A hard drug might give somebody a reason to carry on if it fills that void in their life. However, there is always a chance that dosage will increase over time, particularly if drug resistance is relevant. A long-term addict might be experienced enough to know if they are dosing unsafely, yet they accept the risks; therefore, should an overdose be fatal then it could be tantamount to suicide, as opposed to misadventure. Besides, just because somebody suffering with acute depression has access to a drug which makes their life much more tolerable, there may be triggers which may potentially cause them to have a serious breakdown, such that their drug of choice could not help with. For example, a war veteran might have never recovered from their experiences in the field, and simply watching a graphic war movie could put them on the edge. Likewise, somebody I once knew suffered from serious abuse as a child and even at 40 years old it is still fresh in their memory, insomuch that the typical SSRI does little to help them find any real purpose their life.




posted on Mar, 13 2015 @ 02:19 PM
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While I understand your argument and think it is insightful, I would have to disagree.

A lot of posters above me have given similar arguments to what I would so I won't argue the same things.

I also want to point out that if these potential suicidal individuals are only being kept alive by their need (not desire, but need) to take more drugs and get their fix: what is the quality of life there?

I am not saying suicide is better than being completely addicted to drugs. I am saying neither is a better option.

My proposed solution is not pharma prescriptions, but actually having caring people take the time to listen to these people who are having serious issues. The problem with that is it's hard to pay someone to care about something.



posted on Mar, 13 2015 @ 03:59 PM
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Not really. Death by 'accidental' overdose is a form of unintentional suicide.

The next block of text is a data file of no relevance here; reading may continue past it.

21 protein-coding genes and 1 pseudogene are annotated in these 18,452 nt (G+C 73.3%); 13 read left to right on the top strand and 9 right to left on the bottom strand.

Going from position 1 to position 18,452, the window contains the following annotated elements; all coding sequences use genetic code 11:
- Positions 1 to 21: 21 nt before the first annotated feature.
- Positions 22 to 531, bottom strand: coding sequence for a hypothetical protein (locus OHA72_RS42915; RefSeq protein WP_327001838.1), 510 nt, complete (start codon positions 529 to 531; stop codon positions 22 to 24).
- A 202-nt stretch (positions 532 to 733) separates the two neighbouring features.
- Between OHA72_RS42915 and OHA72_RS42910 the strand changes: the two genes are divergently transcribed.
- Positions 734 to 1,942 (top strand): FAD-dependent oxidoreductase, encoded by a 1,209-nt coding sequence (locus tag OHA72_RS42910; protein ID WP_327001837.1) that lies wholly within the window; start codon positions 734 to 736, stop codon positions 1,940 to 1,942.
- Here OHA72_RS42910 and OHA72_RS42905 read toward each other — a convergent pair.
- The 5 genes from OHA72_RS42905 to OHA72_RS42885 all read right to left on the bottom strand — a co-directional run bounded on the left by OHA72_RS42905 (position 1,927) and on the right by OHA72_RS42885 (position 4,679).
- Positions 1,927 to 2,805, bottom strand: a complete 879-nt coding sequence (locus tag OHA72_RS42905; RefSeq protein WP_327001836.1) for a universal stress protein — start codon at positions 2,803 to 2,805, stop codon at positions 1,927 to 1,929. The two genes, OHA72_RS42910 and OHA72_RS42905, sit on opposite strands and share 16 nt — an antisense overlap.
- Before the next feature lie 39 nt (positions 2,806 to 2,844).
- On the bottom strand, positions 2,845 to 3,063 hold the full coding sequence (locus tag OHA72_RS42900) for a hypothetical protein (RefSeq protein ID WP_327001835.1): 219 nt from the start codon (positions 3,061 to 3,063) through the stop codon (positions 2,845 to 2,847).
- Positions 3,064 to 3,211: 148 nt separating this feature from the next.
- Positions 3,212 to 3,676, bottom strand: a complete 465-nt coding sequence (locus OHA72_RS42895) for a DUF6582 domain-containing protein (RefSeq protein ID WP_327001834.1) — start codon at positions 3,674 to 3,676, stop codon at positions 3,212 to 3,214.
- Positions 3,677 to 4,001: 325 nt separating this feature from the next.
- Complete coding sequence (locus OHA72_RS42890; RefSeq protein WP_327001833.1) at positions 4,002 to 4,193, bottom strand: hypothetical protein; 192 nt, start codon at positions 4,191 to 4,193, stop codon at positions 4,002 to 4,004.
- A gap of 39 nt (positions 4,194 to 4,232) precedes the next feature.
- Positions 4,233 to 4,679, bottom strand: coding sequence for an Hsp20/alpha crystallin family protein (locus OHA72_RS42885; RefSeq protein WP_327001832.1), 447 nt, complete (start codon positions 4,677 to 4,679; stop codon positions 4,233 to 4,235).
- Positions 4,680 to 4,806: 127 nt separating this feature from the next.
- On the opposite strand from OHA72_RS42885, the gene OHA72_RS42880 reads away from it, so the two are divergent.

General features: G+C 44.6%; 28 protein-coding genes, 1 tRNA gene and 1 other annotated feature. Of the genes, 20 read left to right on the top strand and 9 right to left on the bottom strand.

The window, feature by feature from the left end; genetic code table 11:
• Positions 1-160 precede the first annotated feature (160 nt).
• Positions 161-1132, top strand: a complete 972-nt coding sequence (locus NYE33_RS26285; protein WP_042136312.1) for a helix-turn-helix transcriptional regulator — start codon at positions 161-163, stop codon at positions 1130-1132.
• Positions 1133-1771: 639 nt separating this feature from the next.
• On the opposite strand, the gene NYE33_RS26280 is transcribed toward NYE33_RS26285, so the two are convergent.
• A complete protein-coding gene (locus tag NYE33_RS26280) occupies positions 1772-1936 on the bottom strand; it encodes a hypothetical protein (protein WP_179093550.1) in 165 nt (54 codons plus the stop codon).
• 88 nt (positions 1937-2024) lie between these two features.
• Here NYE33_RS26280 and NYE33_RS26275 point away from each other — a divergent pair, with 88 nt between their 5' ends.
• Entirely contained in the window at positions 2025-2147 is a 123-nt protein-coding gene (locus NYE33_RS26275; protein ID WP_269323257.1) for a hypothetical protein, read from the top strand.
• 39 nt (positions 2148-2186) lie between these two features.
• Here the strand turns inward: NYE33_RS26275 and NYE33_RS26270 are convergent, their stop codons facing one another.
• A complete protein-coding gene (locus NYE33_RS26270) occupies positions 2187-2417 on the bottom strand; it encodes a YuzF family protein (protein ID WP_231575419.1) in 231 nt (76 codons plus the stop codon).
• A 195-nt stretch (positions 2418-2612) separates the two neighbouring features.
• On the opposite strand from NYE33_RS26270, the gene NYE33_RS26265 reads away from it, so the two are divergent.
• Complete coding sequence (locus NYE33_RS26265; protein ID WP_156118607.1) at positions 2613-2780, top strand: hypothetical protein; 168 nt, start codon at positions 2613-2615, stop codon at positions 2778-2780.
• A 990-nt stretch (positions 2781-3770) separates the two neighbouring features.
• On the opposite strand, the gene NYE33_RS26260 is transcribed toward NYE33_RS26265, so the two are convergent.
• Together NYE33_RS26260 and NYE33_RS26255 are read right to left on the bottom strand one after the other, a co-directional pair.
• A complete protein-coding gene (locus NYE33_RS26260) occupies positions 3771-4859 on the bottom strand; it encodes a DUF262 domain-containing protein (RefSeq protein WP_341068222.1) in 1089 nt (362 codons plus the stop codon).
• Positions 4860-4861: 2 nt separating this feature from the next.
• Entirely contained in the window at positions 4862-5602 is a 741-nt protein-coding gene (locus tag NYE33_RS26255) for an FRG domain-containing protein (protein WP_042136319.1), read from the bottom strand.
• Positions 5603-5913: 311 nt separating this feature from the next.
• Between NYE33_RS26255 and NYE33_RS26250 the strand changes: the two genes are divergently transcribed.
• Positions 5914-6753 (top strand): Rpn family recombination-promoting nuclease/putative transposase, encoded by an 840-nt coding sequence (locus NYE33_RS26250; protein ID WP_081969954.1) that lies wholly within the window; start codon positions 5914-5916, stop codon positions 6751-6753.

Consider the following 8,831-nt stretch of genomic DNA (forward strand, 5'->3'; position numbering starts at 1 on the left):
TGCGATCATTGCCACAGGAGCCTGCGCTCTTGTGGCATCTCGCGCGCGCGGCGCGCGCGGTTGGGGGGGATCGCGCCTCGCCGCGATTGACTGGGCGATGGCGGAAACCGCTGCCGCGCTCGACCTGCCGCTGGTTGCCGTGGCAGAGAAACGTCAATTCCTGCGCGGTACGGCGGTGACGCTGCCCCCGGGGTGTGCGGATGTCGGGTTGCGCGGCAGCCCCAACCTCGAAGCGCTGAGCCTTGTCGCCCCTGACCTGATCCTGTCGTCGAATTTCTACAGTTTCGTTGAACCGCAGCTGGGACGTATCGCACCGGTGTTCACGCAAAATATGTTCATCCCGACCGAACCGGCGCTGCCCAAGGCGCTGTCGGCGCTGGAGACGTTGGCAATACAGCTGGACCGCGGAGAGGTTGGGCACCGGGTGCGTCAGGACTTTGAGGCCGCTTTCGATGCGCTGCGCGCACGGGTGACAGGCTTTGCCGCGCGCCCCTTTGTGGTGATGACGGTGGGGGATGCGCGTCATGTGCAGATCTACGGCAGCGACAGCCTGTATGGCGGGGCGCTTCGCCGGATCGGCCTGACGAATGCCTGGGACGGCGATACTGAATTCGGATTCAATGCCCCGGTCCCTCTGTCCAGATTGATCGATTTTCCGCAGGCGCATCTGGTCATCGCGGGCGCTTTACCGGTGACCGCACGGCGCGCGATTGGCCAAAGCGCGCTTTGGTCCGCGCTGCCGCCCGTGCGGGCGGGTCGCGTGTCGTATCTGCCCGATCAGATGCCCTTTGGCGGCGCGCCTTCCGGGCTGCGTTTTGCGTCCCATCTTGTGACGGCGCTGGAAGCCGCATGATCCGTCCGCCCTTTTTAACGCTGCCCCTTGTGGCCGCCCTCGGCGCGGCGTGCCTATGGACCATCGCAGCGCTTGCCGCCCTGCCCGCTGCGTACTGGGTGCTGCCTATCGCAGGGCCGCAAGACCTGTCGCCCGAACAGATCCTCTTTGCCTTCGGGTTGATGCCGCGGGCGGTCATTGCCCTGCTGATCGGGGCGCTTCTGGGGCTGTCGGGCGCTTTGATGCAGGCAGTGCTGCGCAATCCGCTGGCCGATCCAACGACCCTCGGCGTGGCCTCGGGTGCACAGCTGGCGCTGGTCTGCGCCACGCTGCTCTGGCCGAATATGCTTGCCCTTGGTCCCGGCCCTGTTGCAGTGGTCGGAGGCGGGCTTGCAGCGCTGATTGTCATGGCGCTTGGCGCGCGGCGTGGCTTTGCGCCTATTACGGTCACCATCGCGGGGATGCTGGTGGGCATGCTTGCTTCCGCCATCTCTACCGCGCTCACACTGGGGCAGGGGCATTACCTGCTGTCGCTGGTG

Murders over drug debts are another form of 'suicide' because the murdered person has gotten so deep into debt it cost them their life.

Then there is the crime addicts commit just to pay for their next fix.

And how would the suicide of all meth addicts, coke heads, heroin junkies destabilise society anyhow? Those that are highly addicted have usually stopped contributing anything useful to the greater good a long time ago.



posted on Mar, 13 2015 @ 04:37 PM
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I'm becoming to subscribe to the idea that people with addictions are fighting underling psychological issues, namely feelings of frustration and helplessness. By participating in an addictive behavior, a person is able to gain a sense of control over their feelings. The addictive act is something they can do, that they are in control over, and it serves to change their mood.

I can't tell you how many alcoholics I've met that'll say, "Screw it! I'm drinking!". If you talk with them and go back in time, they usually can pinpoint a feeling of not being control over themselves or their situation.

Sure, drugs and alcohol can cause physical dependence, but the withdrawals usually are gone within several days -- the body's own homeostasis eventually returns to normal. Without the body craving the substance, what then continues to drive a person with an addiction to relapse?

If drugs/alcohol by themselves were chemically addictive and caused addiction -- what about compulsive gamblers? If they stop betting on horses or buying scratch tickets, they don't get the shakes or could go into a seizure. Certainly there is more to addiction than just the substance or behavior itself.

If the person with an addiction was able to see and take alternate direct action in the face of their feelings of helplessness, they wouldn't necessarily turn to a drug or compulsion. The problem is, most of the time these people can't see any other way to deal with their emotional situation -- acting out an addiction is the only thing they're aware of that gives them any sense of control over the way they get to feel.

Until their underlying psychological issues are brought to light and exposed/worked out -- they'll just switch addictions. So, by taking their DOC (drug of choice) away -- they'll find something else, and probably not kill themselves.